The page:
Design is an endlessly challenging world. Pre-project roadblocks and lack of alignment often leads to delays and prevent the best work from getting done. But design doesn’t have to be an uphill climb—just take Atlassian for example. The team created Confluence templates to disrupt their most common creative hurdles.
“When we start a new design project, it’s often a blank slate,” says Chan Kim, lead designer for Confluence at Atlassian. “Templates focused on outlining key elements of the design process enable my team to get started faster by reducing the hurdle of ‘where do we need to start?’”
Guaranteed design success isn’t something that can only be claimed by Atlassian, though. The team has graciously offered to share their top templates to help teams like yours. Use the three below and see how your team can lock in needed information right at the start of any project.
Understand who you want to reach with a persona template
The first step of any design process is to understand who exactly it is that you’re designing for. That means identifying personas.
“Personas are extremely valuable to design and other cross-functional teams,” Chan says. “By brainstorming specific details about a customer, our team is able to understand our customer’s needs much more innately. It helps us design with their challenges in mind.”
The team uses this persona template along with InVision’s to begin shaping a consistent view of their target audience. They say it also better equips them to provide empathy and insight when discussing features and product changes.
The exercise isn’t just beneficial to the design team, either. The design team’s due diligence often pays off company-wide as they share the filled-in template with all team members involved in building a new feature, product, or service. For instance, marketing uses the personas to define target audiences and write positioning, messaging, and create content.
Shape your creative strategy with a design review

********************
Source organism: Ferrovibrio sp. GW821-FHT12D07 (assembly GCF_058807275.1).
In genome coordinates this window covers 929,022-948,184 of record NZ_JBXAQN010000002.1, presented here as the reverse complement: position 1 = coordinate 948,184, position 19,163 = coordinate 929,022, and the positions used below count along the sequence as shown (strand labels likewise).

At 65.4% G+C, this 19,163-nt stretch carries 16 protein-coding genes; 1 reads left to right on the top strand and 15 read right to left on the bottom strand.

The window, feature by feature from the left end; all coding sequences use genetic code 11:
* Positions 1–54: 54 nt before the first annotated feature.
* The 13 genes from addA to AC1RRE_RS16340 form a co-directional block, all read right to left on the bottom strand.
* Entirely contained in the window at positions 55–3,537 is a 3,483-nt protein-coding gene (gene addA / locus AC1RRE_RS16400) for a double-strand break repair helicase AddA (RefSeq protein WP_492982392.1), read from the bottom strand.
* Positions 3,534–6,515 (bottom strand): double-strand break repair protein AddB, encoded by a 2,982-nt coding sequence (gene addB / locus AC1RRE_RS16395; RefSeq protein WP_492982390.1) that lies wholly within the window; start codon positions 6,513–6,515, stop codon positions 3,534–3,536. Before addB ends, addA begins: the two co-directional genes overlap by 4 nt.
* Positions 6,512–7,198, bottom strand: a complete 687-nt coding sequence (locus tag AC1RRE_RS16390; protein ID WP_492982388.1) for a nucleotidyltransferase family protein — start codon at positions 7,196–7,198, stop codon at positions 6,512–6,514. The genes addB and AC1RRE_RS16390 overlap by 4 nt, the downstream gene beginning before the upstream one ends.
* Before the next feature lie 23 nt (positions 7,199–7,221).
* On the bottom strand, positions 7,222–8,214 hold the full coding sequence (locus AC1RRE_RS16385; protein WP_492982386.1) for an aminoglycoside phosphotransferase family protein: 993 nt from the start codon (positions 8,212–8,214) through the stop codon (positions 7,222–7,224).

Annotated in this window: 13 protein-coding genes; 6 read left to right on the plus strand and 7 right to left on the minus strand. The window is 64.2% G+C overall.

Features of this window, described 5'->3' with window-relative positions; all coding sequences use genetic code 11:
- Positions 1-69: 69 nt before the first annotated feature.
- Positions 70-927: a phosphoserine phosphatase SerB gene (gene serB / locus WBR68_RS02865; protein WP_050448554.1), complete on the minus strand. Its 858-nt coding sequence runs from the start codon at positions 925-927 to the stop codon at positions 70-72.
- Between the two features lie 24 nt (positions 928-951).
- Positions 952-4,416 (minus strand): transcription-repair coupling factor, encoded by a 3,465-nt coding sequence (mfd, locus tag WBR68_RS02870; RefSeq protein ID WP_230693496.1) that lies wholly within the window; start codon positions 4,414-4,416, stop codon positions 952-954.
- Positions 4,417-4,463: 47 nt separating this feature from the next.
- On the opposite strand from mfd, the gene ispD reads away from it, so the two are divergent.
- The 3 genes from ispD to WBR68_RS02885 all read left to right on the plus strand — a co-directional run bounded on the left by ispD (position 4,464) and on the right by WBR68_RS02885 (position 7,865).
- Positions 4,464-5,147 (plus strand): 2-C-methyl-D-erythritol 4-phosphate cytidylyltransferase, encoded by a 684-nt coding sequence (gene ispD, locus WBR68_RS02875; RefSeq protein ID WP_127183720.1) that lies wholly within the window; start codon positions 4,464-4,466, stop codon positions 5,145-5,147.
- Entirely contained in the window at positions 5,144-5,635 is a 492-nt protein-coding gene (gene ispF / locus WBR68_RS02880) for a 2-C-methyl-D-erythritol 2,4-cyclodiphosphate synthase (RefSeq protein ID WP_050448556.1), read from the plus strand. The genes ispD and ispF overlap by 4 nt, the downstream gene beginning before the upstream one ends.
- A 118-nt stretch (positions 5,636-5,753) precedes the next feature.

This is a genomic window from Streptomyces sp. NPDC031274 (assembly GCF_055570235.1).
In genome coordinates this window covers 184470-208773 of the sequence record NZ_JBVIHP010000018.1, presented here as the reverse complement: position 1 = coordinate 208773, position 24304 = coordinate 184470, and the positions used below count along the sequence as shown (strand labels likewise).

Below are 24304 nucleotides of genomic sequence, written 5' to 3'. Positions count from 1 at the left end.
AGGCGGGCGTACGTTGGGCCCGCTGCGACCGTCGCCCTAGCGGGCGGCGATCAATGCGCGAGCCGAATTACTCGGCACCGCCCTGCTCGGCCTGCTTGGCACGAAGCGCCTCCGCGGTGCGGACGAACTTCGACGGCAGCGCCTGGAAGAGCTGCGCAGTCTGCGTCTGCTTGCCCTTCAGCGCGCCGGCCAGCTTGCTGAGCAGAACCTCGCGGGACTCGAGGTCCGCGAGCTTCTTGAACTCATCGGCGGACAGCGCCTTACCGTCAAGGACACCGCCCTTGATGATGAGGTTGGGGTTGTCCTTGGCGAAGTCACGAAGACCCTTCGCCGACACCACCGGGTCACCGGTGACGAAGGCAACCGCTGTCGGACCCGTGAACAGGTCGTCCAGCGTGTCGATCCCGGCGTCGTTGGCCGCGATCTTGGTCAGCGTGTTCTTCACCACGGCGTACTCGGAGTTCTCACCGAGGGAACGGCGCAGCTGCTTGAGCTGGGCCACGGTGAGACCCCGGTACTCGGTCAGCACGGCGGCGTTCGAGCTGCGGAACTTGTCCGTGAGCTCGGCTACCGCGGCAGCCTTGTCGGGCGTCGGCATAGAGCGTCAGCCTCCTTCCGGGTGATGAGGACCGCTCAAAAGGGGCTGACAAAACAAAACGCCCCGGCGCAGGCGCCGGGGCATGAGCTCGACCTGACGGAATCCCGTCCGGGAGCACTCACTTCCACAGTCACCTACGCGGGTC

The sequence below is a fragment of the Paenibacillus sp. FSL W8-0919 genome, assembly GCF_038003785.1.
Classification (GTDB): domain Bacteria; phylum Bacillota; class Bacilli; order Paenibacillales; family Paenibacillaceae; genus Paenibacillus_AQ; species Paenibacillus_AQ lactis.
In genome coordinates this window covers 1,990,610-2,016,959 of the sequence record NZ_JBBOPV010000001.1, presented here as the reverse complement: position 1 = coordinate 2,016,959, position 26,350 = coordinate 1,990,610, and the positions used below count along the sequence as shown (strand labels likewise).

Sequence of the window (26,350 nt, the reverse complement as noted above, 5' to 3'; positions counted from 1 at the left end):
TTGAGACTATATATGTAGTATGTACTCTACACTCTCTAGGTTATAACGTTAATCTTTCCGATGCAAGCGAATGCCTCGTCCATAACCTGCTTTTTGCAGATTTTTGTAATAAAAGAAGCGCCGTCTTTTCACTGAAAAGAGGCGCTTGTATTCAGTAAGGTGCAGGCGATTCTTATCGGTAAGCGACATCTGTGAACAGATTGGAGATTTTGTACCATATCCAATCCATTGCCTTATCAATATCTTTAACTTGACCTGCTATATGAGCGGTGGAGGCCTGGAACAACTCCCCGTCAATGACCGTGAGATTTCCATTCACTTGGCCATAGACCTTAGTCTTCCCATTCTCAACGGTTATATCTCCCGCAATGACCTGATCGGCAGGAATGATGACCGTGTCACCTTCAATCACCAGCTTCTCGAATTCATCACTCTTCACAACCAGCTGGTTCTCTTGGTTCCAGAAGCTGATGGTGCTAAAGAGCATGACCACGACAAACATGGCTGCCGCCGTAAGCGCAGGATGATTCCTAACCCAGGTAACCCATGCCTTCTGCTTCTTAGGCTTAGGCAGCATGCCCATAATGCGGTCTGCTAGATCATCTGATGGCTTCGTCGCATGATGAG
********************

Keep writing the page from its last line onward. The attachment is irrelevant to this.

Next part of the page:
Knowing your business, competitors, and customers is the key foundation of a smooth design process and often this creative strategy is found out through a design review. Knowing this, Atlassian teamed up with InVision to create a design review template to better understand their customers’ problem space. It all starts with collecting the background information your design team needs, outlining requirements, and explaining how design can solve the customer problem and improve the experience.
“Ensuring design reviews are well planned, introduced, and result in clear actionable feedback is crucial to an efficient design process” says Tom Milway at InVision. “We’re building tools to make the process for design teams not only more efficient but better documented overall”
The Atlassian team uses this template to systematize their design reviews. They add screenshots of designs ready to launch and include InVision prototypes. As each design is presented, they explain the potential benefits and challenges of each option and ask the team for their input.
Again, this template provides value outside of the session—for example, the team uses the questions and information gaps that surface during the design review to plan research sessions. They also continue to update as designs are finalized, and as tests and deployment plans are set up.
Inspire creativity within constraints with a design decision matrix
It takes much more than a creative eye to effectively design digital experiences. Like any other craft, you need to focus your creative vision and map out a blueprint before you can get started. The team at Atlassian uses this design decision template to organize ideas and explain solutions.
“My team and I start off our decision process by thinking through our problem space,” says Siyang Liu, Atlassian designer. “Outline the design problem you’re working to solve and then the research supporting your creative approach. This way, your team can understand your strategy.”
Once the creative strategy is understood, they then review draft work, adding screenshots of draft designs and wireframes and explaining the pros and cons of each option.
After individual designers share their designs to the template, the team sits down to evaluate, using Freehand to keep track of decisions and follow up on open questions.
Design templates give our teams the tools they need to define our design process, eliminate inconsistencies, and reduce design debt across your whole organization,” says Alex Skougarevskaya, lead designer for Confluence. “It’s the perfect starting point for any design team.”